This work was presented as a poster presentation at the 2011 Combined Sectional Meeting, Scottsdale, AZ, January 27–29, 2011.
Reconstruction of the jejunoesophageal anastomosis with a circular mechanical stapler in total laryngopharyngectomy defects†
Article first published online: 7 JUL 2011
Copyright © 2011 Wiley Periodicals, Inc.
Head & Neck
Volume 34, Issue 5, pages 721–726, May 2012
How to Cite
Schneider, D. S., Gross, N. D., Sheppard, B. C. and Wax, M. K. (2012), Reconstruction of the jejunoesophageal anastomosis with a circular mechanical stapler in total laryngopharyngectomy defects. Head Neck, 34: 721–726. doi: 10.1002/hed.21806
- Issue published online: 6 APR 2012
- Article first published online: 7 JUL 2011
- Manuscript Accepted: 17 MAR 2011
- circular mechanical stapler;
- jejunal free flap;
- total laryngopharyngectomy
The aim of this study was to demonstrate the technical feasibility and potential benefits of using a circular mechanical stapler with free jejunal transfer for jejunoesophageal anastomosis in total laryngopharyngectomy reconstruction while comparing the rates of fistula and stricture.
This study was a retrospective review of 12 free jejunal flaps completed with circular mechanical stapler for the jejunoesophageal anastomosis with comparison to 17 jejunal free flaps where all anastomoses were hand sewn.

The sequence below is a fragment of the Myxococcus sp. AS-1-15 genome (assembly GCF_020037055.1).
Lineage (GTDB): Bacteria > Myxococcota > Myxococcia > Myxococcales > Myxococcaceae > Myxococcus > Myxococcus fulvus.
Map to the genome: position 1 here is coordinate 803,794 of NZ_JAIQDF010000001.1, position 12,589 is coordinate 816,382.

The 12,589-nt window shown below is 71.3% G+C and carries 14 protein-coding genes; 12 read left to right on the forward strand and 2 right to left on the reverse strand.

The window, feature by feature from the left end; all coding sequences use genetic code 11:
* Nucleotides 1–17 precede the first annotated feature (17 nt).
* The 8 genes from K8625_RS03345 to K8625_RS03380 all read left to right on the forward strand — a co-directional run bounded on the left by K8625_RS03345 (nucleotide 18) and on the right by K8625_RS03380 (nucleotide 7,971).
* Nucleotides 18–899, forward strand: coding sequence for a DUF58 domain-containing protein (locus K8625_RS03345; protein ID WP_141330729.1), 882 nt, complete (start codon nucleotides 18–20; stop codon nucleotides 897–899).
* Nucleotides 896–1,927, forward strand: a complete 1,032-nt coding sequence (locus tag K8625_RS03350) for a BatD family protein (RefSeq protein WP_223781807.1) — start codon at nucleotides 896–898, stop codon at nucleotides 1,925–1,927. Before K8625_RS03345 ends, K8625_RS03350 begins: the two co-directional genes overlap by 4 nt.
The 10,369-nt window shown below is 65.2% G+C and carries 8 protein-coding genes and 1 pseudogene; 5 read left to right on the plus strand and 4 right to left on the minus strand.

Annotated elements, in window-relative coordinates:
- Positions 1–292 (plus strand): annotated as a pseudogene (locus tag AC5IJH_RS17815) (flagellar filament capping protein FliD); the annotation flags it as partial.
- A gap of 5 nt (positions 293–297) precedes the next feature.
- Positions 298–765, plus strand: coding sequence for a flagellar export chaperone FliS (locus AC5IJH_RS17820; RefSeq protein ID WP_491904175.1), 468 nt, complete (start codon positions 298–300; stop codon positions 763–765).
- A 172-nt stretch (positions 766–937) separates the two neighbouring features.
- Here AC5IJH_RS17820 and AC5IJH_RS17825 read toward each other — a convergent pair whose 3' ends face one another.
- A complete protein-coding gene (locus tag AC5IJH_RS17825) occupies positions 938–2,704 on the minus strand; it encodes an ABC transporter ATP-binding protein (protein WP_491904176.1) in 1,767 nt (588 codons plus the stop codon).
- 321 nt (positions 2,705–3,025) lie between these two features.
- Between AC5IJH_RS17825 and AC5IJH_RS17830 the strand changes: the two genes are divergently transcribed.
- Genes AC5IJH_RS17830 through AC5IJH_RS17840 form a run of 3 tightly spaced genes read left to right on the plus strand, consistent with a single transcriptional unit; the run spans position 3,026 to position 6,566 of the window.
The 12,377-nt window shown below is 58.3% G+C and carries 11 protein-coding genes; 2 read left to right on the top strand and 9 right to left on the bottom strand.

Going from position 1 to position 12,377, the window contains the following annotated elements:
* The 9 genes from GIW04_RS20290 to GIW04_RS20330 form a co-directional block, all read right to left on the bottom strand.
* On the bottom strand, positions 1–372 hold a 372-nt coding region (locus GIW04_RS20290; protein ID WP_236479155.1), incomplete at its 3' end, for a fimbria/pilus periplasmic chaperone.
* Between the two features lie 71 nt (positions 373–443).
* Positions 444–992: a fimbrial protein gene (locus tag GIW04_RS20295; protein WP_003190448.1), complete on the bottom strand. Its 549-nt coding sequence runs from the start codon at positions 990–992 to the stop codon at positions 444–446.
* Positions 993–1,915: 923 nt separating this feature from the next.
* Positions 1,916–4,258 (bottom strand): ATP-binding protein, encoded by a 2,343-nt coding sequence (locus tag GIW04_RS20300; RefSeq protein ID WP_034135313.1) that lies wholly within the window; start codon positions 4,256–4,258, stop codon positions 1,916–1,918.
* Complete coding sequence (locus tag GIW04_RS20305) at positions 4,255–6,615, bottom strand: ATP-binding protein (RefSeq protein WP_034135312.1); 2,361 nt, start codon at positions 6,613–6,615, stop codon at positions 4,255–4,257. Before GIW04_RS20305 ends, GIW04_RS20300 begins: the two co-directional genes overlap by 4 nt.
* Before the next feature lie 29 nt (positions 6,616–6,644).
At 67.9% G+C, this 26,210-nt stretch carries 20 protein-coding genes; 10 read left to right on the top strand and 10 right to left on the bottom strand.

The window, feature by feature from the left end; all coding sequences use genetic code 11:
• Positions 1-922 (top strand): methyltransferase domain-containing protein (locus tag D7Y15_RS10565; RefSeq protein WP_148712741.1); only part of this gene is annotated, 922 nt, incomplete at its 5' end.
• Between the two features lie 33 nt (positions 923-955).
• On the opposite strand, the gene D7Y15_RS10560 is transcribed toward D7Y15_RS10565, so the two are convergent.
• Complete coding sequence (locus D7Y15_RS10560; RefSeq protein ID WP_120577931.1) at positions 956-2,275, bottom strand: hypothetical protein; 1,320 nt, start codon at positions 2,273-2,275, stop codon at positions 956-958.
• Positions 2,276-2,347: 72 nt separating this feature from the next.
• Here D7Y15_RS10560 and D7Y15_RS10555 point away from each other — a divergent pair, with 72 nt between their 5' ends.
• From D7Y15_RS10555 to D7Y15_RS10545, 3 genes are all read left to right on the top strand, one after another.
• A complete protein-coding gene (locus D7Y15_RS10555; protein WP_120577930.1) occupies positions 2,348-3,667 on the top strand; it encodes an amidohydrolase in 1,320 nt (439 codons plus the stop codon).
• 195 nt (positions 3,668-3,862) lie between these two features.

In all, 29 patients underwent free jejunal transfer: 12 had jejunal free flap with circular mechanical stapler for jejunoesophageal anastomosis, whereas 17 patients had hand-sewn anastomosis. Corresponding rates of fistula and stricture were 0/12 fistulas and 3/12 strictures in the stapler cohort and 2/17 fistulas with 0/17 strictures in the hand-sewn cohort. No statistically significant difference in rate of fistula was observed between each cohort, whereas a trend toward increased rate of stricture (p = .06) was observed in the stapled anastomosis cohort.
Use of circular mechanical stapler appears to be a safe and effective technique at the jejunoesophageal anastomosis for total laryngopharyngeal defects with comparable fistula and stricture rates to grafts that are hand sewn. © 2011 Wiley Periodicals, Inc. Head Neck, 2012